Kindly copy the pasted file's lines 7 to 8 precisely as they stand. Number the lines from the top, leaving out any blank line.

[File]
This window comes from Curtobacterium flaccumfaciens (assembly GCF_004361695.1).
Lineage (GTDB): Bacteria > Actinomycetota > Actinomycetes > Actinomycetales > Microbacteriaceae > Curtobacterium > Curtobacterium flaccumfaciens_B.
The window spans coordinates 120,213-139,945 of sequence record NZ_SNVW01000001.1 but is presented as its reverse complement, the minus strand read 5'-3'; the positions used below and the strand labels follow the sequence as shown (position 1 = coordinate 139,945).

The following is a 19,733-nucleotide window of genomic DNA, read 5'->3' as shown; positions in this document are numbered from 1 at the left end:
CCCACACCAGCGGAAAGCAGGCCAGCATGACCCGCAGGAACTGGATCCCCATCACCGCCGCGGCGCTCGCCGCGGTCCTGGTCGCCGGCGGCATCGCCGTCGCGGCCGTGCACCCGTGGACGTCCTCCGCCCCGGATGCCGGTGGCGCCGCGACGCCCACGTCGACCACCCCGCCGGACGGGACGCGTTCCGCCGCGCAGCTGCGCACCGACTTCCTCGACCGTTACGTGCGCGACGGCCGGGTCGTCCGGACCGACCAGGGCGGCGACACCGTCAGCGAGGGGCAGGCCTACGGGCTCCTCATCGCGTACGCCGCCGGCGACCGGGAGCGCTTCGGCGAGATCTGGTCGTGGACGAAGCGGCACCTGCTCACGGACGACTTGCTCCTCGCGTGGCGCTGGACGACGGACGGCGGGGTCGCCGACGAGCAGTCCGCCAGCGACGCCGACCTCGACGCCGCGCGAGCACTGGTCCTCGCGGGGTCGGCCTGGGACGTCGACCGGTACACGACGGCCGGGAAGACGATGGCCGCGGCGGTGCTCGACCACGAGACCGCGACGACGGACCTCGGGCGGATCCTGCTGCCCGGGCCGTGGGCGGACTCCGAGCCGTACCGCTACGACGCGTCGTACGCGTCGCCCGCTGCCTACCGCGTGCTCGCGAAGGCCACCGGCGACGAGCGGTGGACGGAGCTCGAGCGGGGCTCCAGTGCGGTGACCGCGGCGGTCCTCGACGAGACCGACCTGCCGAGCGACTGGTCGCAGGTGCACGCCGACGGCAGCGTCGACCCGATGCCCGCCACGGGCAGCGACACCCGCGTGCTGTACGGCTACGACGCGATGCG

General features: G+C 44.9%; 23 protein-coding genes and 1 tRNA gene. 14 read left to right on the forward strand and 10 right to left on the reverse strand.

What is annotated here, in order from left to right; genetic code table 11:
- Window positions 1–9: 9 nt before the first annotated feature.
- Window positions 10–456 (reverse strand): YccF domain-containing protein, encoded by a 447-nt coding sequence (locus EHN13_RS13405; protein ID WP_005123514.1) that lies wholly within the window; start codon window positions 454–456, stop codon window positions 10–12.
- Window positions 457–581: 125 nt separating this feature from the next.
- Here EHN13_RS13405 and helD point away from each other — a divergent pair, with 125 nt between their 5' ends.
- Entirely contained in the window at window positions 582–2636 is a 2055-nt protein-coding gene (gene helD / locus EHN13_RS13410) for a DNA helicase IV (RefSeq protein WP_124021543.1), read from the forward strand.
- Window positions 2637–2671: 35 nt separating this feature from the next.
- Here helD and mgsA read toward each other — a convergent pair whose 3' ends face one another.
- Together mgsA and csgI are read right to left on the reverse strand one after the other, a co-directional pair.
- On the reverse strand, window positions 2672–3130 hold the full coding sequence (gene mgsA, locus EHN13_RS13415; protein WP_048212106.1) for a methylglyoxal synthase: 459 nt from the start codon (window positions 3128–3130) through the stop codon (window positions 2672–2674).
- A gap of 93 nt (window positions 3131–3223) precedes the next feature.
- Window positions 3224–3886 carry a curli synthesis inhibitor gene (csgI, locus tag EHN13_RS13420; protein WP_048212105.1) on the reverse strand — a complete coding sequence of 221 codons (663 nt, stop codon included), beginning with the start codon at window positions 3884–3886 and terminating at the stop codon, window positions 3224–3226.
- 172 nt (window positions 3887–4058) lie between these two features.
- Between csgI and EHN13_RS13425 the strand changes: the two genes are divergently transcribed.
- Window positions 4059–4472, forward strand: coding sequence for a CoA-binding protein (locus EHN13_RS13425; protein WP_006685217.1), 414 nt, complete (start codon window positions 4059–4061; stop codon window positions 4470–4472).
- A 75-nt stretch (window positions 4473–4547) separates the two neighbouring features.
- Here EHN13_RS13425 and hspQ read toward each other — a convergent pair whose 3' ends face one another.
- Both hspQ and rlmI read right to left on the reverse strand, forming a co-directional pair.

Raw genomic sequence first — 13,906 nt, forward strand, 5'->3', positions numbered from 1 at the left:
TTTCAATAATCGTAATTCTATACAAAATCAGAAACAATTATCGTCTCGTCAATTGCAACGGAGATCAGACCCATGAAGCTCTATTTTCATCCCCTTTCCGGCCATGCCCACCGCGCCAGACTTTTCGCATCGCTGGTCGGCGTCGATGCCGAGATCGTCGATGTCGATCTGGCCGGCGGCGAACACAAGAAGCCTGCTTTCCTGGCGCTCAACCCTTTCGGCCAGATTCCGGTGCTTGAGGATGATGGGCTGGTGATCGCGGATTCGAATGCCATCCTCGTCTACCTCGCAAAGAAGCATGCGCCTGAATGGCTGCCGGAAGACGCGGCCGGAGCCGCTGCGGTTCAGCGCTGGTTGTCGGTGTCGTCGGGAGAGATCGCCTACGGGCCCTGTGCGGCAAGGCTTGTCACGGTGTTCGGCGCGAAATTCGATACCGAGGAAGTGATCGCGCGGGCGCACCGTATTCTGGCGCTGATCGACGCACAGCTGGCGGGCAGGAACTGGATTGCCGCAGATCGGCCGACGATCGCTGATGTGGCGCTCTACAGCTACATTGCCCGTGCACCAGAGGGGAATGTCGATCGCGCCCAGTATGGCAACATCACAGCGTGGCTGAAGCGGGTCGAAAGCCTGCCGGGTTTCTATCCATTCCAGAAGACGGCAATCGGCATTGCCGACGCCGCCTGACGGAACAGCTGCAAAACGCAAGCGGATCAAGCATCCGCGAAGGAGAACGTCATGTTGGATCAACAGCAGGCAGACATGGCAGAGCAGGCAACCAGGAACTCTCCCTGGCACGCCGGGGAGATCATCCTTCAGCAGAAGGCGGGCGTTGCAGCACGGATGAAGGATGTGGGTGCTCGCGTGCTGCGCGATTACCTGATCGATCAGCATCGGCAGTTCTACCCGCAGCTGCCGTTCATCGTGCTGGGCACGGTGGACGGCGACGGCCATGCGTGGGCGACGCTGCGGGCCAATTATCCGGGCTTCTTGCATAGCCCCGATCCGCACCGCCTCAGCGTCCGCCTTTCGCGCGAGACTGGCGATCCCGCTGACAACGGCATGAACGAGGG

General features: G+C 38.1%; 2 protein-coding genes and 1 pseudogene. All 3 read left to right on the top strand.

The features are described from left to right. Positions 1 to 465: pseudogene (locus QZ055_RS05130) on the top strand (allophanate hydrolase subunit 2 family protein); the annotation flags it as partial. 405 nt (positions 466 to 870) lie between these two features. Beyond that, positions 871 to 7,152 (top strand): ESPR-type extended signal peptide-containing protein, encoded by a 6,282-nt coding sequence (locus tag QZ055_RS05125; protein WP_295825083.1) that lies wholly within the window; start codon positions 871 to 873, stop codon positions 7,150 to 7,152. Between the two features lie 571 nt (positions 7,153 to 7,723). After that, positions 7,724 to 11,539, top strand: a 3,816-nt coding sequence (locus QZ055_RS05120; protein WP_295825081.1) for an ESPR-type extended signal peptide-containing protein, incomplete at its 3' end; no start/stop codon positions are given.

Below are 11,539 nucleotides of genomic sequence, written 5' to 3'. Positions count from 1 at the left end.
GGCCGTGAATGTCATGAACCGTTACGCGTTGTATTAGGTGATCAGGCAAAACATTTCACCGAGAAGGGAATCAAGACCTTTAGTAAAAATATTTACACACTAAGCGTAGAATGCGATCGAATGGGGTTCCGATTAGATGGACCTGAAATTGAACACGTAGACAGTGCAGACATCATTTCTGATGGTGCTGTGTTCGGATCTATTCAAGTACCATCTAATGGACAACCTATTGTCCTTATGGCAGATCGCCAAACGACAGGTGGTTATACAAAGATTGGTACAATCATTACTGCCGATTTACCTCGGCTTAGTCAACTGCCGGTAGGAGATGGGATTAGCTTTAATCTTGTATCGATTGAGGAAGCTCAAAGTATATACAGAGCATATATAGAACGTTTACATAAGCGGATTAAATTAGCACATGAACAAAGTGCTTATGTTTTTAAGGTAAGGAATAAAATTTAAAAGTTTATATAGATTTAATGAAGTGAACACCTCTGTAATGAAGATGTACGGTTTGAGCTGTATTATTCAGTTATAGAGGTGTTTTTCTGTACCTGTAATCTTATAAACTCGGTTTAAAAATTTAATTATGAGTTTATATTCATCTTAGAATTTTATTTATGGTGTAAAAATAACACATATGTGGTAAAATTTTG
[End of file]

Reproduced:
What is annotated here, in order from left to right; genetic code table 11:
- Window positions 1–9: 9 nt before the first annotated feature.